Strange Bedfellows–Part 3

Strange Bedfellows–Part 3

Strange Bedfellows–Part 3

We also find significant flaws regarding Zack's discussion with Rod.  This conversation needed considerable bolstering as well.  Zack should have obtained a more Strange Bedfellowsthorough statement from Rod and arranged for a follow-up meeting.  A second meeting would allow Rod time to reflect on the meaning of the charges and respond thoughtfully to each item.  Although Zack appropriately informed Rod that retaliation would be grounds for immediate discharge, we suggest that Zack should have issued this warning in writing as well as verbally.  Furthermore, Zack should have told Rod that any discussion of this issue with anyone other than him or the president would violate confidentiality and be grounds for disciplinary action. 

Once the investigation was complete, Zack should have met separately with James and Rod once more to advise them of the outcome.   (In this case he met with James and Rod's manager, but not Rod.)  If we assume that Rod completely denied the allegations, then the investigation was inconclusive.  As a result James should have been informed of such and thanked again for bringing the issue to the company's attention. Zack was correct in encouraging James to come forward if he experienced any future retaliation or harassment.  These actions underscore the company's intolerance for sexual harrassment.

Regardless of Rod's guilt or innocence, Zack should have taken additional steps by meeting with Rod and educating him on the company's sexual harassment policies.  Zack also should have reminded Rod that retaliation would lead to disciplinary action up to and including dismissal.  Moreover, Zack should have informed him that despite the lack of evidence, if sexual harassment had occurred or would occur in the future, such behavior was totally inappropriate and would result in disciplinary proceedings

Additionally, we identified some side issues that warrant consideration.  Zack expressed concern about this case before he began his investigation.  Because this was Zack's first gay harassment claim, he felt that he "had to be extra careful with his investigation procedures."  The key to properly handling gay harassment cases is to treat them exactly as you'd treat straight harassment cases.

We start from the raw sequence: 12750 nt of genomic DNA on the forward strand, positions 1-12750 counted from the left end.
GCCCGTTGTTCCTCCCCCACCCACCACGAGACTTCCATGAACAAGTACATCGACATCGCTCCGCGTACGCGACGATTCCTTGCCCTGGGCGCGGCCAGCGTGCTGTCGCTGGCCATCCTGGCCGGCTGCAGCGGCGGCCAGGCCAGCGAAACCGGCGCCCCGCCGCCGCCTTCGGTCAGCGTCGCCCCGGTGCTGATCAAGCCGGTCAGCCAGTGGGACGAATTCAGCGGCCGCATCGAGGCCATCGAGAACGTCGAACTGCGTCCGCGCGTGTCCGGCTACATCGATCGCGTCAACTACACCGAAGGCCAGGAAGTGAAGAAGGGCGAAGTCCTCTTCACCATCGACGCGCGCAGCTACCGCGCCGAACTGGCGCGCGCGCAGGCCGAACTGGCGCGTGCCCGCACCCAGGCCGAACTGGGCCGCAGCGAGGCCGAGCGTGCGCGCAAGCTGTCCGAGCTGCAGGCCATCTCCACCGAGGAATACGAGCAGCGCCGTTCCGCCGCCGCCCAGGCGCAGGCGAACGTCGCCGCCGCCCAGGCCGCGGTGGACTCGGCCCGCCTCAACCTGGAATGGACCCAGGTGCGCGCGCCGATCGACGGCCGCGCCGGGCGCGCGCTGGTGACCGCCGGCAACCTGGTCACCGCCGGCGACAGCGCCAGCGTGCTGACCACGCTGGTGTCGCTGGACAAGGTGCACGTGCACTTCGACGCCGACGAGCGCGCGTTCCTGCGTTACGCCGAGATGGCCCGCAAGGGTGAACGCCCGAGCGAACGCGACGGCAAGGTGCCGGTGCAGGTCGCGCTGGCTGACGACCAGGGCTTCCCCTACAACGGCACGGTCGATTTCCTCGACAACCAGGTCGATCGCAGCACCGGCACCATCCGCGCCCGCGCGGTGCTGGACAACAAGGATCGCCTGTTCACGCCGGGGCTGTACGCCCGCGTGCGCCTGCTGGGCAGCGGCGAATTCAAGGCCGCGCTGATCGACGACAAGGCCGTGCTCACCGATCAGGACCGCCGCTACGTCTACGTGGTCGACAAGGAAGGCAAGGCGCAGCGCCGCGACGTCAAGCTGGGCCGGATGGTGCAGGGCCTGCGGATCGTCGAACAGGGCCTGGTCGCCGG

Finally, Zack needed to consider whether these individuals could  continue to work together.  We suggest that Zack should have asked both men if they felt uncomfortable working together and arranged an appropriate (i.e., not to James's detriment) transfer if requested.


Either sex may be the victim or the offender in sexual harassment situations.  This story also illustrates what we have emphasized numerous times in our other comments: the importance of adopting policies and procedures that minimize the risk of discrimination claims or, at least, maximize an employer's chance of successfully defeating claims, which will undoubtedly arise despite the employer's best efforts. 

Zack's investigation of the complaint was cursory, and he failed to probe further when Rod denied the allegations.  Sexual harassment complaints are not always easy to resolve.  While employees' conduct may sometimes be blatant and may be publicly known or witnessed by employees other than the alleged victim, it is not unusual for a human resources manager to be faced with a situation where there is a complaint, a denial (e.g., the alleged victim's word against the alleged harasser's word), and no witnesses.  The issue then becomes one of credibility.  Zack could have asked James to come into the meeting after Rod denied the allegations.  Such a confrontation may cause the truth to be forthcoming.  However, employers need to be careful not to "force" an alleged harassment victim into a stressful confrontation meeting if the victim prefers not to participate.

In a situation where there is still a credibility issue after the investigation, it is appropriate to review the company's sexual harassment policy with the alleged offender.  This will ensure that the individual understands that sexual harassment is unlawful and will not be tolerated by the company. The individual should also be advised that should further complaints arise, other disciplinary action, up to and including termination, may be necessary.  Moreover, it is important to emphasize, as Zack did with Rod, that retaliatory action by the alleged harasser against the complainant will not be tolerated. 

One important task that Zack appears to have neglected is a  documentation of his investigation.  Such documentation would be a vital weapon in withstanding any potential charges against the company in the event that either Rod or Zack filed charges.

Because it is unlawful to retaliate against a sexual harassment complainant, employers need to proceed cautiously if the complainant is discharged from employment for other reasons.  For example, in this story, James was ultimately fired for poor performance.  Thus, it is important to have documentary support (e.g., performance appraisals and probationary notices) in the individual's personnel file to withstand any charges of retaliation, and to refute the employee's likely claim that the alleged performance deficiencies were only a pretext to conceal an underlying motive–anti-gay bias.

Excerpted from Sex, Laws, & Stereotypes, by N. Elizabeth Fried, Ph.D.©

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